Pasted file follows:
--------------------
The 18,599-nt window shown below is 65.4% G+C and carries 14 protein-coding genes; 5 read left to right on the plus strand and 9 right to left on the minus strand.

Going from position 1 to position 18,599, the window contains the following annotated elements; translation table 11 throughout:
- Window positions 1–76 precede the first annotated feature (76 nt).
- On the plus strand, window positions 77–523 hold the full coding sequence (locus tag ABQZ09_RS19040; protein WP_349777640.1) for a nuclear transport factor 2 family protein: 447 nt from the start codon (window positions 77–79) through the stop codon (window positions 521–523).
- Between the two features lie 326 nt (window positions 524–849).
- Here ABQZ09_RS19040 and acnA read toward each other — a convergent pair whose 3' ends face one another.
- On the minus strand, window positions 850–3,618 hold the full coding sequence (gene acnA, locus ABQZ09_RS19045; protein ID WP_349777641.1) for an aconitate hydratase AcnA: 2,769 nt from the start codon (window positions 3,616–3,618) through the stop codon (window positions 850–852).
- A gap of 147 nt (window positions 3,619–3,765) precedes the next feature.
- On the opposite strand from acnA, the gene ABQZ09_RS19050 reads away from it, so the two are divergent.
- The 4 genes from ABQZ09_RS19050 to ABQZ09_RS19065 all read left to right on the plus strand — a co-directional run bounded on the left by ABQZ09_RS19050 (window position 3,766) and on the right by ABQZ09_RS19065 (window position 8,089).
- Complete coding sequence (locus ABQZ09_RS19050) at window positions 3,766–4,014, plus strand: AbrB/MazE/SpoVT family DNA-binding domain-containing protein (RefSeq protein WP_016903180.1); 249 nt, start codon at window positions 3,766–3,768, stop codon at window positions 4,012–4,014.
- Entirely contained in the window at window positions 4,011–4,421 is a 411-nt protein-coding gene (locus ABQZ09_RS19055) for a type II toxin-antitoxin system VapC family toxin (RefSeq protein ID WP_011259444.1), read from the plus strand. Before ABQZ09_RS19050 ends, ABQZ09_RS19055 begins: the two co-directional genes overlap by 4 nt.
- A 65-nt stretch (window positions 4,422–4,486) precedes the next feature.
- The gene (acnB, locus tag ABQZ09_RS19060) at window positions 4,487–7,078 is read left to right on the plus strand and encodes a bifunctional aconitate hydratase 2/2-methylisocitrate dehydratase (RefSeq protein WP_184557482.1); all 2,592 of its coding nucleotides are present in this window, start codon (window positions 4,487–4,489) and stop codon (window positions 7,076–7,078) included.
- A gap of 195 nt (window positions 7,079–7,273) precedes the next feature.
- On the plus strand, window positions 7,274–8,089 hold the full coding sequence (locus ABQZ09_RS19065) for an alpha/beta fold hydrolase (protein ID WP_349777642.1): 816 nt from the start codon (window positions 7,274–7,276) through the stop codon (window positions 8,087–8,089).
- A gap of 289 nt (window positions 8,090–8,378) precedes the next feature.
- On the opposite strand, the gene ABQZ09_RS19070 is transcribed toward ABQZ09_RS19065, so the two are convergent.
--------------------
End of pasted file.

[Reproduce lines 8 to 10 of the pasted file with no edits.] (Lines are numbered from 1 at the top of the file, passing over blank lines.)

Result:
- A gap of 147 nt (window positions 3,619–3,765) precedes the next feature.
- On the opposite strand from acnA, the gene ABQZ09_RS19050 reads away from it, so the two are divergent.
- The 4 genes from ABQZ09_RS19050 to ABQZ09_RS19065 all read left to right on the plus strand — a co-directional run bounded on the left by ABQZ09_RS19050 (window position 3,766) and on the right by ABQZ09_RS19065 (window position 8,089).